1. consideration of a single entry point and tracking system for applications for market registration and funding;
    2. making time to affordable access as short as possible for new technologies while maintaining or improving the rigour of evaluation processes; and
    3. examination of the feasibility of conducting concurrent assessments for market registration and funding and coverage purposes, noting current work in this area.
  2. Improving role clarity and addressing duplication between processes, where it exists, including consideration of consolidating functions with the Australian HTA system.
  3. Reviewing post marketing surveillance mechanisms to ensure the ongoing safety, and efficacy of medical devices.
  4. Strengthening transparency and procedural fairness in the assessment, decision making and fee negotiation arrangements for processes (as outlined in the Review scope) through improved communication with stakeholders about process, methodologies, outcomes and performance against key indicators.
  5. Enhanced arrangements for assessment of co-dependent and hybrid technologies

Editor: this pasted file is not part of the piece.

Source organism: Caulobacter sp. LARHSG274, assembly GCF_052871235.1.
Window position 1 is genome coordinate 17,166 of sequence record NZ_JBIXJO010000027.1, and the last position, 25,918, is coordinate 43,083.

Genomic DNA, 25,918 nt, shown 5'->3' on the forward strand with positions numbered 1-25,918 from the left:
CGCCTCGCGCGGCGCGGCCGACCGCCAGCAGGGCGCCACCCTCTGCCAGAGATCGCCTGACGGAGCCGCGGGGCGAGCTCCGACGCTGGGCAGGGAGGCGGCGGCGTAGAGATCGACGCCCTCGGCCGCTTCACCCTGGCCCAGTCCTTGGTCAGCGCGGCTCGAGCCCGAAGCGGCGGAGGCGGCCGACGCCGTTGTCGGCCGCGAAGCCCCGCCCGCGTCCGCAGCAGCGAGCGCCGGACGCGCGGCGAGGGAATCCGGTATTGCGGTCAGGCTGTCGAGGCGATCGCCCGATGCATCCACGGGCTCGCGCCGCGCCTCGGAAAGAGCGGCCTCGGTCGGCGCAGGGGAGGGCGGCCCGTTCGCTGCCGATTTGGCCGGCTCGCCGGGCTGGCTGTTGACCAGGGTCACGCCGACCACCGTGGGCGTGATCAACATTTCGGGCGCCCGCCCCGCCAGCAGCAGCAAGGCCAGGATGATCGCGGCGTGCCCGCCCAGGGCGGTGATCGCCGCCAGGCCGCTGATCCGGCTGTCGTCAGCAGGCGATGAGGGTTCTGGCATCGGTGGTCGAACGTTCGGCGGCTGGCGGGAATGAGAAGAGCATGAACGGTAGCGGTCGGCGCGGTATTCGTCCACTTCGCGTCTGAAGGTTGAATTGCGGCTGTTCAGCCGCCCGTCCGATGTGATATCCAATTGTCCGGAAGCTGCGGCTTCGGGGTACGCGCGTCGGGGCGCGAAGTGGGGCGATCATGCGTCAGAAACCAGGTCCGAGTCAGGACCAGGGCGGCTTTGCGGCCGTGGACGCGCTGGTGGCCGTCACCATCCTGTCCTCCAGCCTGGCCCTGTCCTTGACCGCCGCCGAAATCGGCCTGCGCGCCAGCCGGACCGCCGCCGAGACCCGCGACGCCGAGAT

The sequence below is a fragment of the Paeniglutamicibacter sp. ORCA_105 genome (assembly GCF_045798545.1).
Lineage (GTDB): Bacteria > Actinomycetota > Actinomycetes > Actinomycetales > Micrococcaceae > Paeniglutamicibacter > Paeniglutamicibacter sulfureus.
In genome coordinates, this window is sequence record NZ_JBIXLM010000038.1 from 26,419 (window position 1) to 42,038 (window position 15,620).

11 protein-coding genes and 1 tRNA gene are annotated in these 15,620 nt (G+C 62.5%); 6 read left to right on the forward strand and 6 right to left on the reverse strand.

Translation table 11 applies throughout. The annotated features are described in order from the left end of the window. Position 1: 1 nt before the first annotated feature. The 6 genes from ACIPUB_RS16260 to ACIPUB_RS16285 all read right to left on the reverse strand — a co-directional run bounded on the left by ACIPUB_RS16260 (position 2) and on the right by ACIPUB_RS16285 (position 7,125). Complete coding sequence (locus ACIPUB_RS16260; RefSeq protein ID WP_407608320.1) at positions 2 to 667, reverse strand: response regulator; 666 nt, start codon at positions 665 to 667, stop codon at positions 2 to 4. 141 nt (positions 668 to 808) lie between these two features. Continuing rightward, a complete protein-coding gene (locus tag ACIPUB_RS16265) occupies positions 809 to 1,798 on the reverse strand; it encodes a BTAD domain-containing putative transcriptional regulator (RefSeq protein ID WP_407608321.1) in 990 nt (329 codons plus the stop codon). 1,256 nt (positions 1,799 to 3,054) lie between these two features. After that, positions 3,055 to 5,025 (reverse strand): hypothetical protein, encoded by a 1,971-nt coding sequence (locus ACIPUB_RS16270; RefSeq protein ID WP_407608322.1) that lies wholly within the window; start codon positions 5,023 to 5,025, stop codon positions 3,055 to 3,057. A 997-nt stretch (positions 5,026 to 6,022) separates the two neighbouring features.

HTA Review Scope

The Australian Government HTA processes in-scope for the HTA Review were:

Stakeholder consultation

The HTA Review conducted comprehensive consultation with all key stakeholders throughout the Review to identify issues and canvass options for reform under the terms of reference,
  1. calling for and receiving 86 public submissions;
  2. the development of options papers in response to issues raised to seek further input and direction about the scope of the reforms required;
  3. conducting two rounds of bilateral meetings with peak agencies and focus groups with stakeholders on issues emerging during the Review and options for reform;
  4. enabling key stakeholder input into identifying issues and developing policy solutions to address the HTA Review terms of reference through an Inter-Departmental Committee and a Medical Technology Stakeholder Reference Group (MTSRG). Peak agencies for the medical technology industry, representative colleges of health professionals, private health insurers, private hospitals and consumers were represented on the MTSRG; and
  5. engaging the Consumers’ Health Forum of Australia (CHF) to consult with consumers to ensure a comprehensive consumer response to policy issues relevant to the HTA Review.

HTA Review outcomes